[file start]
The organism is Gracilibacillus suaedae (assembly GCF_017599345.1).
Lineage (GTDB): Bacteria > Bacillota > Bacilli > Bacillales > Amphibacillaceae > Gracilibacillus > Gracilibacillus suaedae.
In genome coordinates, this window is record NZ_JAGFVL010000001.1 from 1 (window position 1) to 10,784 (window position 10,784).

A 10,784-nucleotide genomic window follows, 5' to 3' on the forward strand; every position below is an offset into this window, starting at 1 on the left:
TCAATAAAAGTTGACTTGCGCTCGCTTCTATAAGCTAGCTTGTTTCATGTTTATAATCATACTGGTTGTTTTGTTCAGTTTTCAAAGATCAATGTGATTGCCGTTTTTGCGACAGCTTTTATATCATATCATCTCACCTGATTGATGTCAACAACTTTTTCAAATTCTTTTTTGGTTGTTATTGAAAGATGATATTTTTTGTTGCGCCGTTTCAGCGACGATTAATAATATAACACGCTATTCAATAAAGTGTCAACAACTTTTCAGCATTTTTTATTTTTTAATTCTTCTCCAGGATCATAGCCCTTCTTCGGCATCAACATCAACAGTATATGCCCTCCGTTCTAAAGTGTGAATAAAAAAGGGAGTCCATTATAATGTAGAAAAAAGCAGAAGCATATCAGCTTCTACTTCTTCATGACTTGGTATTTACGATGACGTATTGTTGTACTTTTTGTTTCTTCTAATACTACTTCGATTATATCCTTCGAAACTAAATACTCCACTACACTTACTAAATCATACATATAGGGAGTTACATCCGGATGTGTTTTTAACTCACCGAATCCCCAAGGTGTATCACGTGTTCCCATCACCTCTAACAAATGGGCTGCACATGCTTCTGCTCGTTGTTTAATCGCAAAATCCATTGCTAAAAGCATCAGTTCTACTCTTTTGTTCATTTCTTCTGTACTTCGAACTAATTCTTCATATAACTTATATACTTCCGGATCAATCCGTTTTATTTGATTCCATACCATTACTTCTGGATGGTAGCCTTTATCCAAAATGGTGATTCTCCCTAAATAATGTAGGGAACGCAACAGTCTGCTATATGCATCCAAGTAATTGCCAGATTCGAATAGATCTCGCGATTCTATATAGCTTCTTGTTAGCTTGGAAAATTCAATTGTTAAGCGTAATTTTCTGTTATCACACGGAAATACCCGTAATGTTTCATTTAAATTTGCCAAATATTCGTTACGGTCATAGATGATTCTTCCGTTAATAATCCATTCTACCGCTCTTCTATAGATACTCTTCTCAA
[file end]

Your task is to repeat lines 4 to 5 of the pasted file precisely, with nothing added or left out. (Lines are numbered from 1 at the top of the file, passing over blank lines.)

A 10,784-nucleotide genomic window follows, 5' to 3' on the forward strand; every position below is an offset into this window, starting at 1 on the left:
TCAATAAAAGTTGACTTGCGCTCGCTTCTATAAGCTAGCTTGTTTCATGTTTATAATCATACTGGTTGTTTTGTTCAGTTTTCAAAGATCAATGTGATTGCCGTTTTTGCGACAGCTTTTATATCATATCATCTCACCTGATTGATGTCAACAACTTTTTCAAATTCTTTTTTGGTTGTTATTGAAAGATGATATTTTTTGTTGCGCCGTTTCAGCGACGATTAATAATATAACACGCTATTCAATAAAGTGTCAACAACTTTTCAGCATTTTTTATTTTTTAATTCTTCTCCAGGATCATAGCCCTTCTTCGGCATCAACATCAACAGTATATGCCCTCCGTTCTAAAGTGTGAATAAAAAAGGGAGTCCATTATAATGTAGAAAAAAGCAGAAGCATATCAGCTTCTACTTCTTCATGACTTGGTATTTACGATGACGTATTGTTGTACTTTTTGTTTCTTCTAATACTACTTCGATTATATCCTTCGAAACTAAATACTCCACTACACTTACTAAATCATACATATAGGGAGTTACATCCGGATGTGTTTTTAACTCACCGAATCCCCAAGGTGTATCACGTGTTCCCATCACCTCTAACAAATGGGCTGCACATGCTTCTGCTCGTTGTTTAATCGCAAAATCCATTGCTAAAAGCATCAGTTCTACTCTTTTGTTCATTTCTTCTGTACTTCGAACTAATTCTTCATATAACTTATATACTTCCGGATCAATCCGTTTTATTTGATTCCATACCATTACTTCTGGATGGTAGCCTTTATCCAAAATGGTGATTCTCCCTAAATAATGTAGGGAACGCAACAGTCTGCTATATGCATCCAAGTAATTGCCAGATTCGAATAGATCTCGCGATTCTATATAGCTTCTTGTTAGCTTGGAAAATTCAATTGTTAAGCGTAATTTTCTGTTATCACACGGAAATACCCGTAATGTTTCATTTAAATTTGCCAAATATTCGTTACGGTCATAGATGATTCTTCCGTTAATAATCCATTCTACCGCTCTTCTATAGATACTCTTCTCAA